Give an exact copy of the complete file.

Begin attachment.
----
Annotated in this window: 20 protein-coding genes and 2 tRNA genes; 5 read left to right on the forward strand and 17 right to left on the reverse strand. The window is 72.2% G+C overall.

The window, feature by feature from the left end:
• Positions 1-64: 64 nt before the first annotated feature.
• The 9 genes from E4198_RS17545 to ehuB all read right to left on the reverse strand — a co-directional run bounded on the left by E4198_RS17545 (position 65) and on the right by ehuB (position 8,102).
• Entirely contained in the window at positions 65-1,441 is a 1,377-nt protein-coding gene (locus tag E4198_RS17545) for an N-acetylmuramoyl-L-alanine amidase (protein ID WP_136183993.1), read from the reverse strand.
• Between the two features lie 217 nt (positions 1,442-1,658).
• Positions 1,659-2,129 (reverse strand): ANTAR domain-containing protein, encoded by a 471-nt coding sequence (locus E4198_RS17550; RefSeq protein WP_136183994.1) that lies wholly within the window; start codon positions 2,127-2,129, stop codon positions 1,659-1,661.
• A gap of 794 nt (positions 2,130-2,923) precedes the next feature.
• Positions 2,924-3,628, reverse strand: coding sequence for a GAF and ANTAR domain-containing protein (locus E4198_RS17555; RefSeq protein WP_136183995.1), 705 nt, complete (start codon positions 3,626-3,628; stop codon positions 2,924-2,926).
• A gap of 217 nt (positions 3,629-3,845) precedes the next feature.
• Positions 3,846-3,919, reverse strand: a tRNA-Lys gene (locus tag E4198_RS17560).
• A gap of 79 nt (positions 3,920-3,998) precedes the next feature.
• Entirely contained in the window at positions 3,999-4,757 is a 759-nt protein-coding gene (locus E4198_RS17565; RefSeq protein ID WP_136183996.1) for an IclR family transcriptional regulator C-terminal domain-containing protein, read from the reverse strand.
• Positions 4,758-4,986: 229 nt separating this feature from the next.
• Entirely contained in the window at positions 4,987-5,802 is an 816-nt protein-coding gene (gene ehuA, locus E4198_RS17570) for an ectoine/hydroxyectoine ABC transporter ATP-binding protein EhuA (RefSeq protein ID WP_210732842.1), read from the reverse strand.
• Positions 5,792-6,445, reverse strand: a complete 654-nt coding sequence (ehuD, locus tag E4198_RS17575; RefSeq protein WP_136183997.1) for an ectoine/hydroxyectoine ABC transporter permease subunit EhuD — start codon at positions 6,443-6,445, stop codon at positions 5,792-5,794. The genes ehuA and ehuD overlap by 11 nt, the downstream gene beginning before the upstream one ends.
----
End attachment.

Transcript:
Annotated in this window: 20 protein-coding genes and 2 tRNA genes; 5 read left to right on the forward strand and 17 right to left on the reverse strand. The window is 72.2% G+C overall.

The window, feature by feature from the left end:
• Positions 1-64: 64 nt before the first annotated feature.
• The 9 genes from E4198_RS17545 to ehuB all read right to left on the reverse strand — a co-directional run bounded on the left by E4198_RS17545 (position 65) and on the right by ehuB (position 8,102).
• Entirely contained in the window at positions 65-1,441 is a 1,377-nt protein-coding gene (locus tag E4198_RS17545) for an N-acetylmuramoyl-L-alanine amidase (protein ID WP_136183993.1), read from the reverse strand.
• Between the two features lie 217 nt (positions 1,442-1,658).
• Positions 1,659-2,129 (reverse strand): ANTAR domain-containing protein, encoded by a 471-nt coding sequence (locus E4198_RS17550; RefSeq protein WP_136183994.1) that lies wholly within the window; start codon positions 2,127-2,129, stop codon positions 1,659-1,661.
• A gap of 794 nt (positions 2,130-2,923) precedes the next feature.
• Positions 2,924-3,628, reverse strand: coding sequence for a GAF and ANTAR domain-containing protein (locus E4198_RS17555; RefSeq protein WP_136183995.1), 705 nt, complete (start codon positions 3,626-3,628; stop codon positions 2,924-2,926).
• A gap of 217 nt (positions 3,629-3,845) precedes the next feature.
• Positions 3,846-3,919, reverse strand: a tRNA-Lys gene (locus tag E4198_RS17560).
• A gap of 79 nt (positions 3,920-3,998) precedes the next feature.
• Entirely contained in the window at positions 3,999-4,757 is a 759-nt protein-coding gene (locus E4198_RS17565; RefSeq protein ID WP_136183996.1) for an IclR family transcriptional regulator C-terminal domain-containing protein, read from the reverse strand.
• Positions 4,758-4,986: 229 nt separating this feature from the next.
• Entirely contained in the window at positions 4,987-5,802 is an 816-nt protein-coding gene (gene ehuA, locus E4198_RS17570) for an ectoine/hydroxyectoine ABC transporter ATP-binding protein EhuA (RefSeq protein ID WP_210732842.1), read from the reverse strand.
• Positions 5,792-6,445, reverse strand: a complete 654-nt coding sequence (ehuD, locus tag E4198_RS17575; RefSeq protein WP_136183997.1) for an ectoine/hydroxyectoine ABC transporter permease subunit EhuD — start codon at positions 6,443-6,445, stop codon at positions 5,792-5,794. The genes ehuA and ehuD overlap by 11 nt, the downstream gene beginning before the upstream one ends.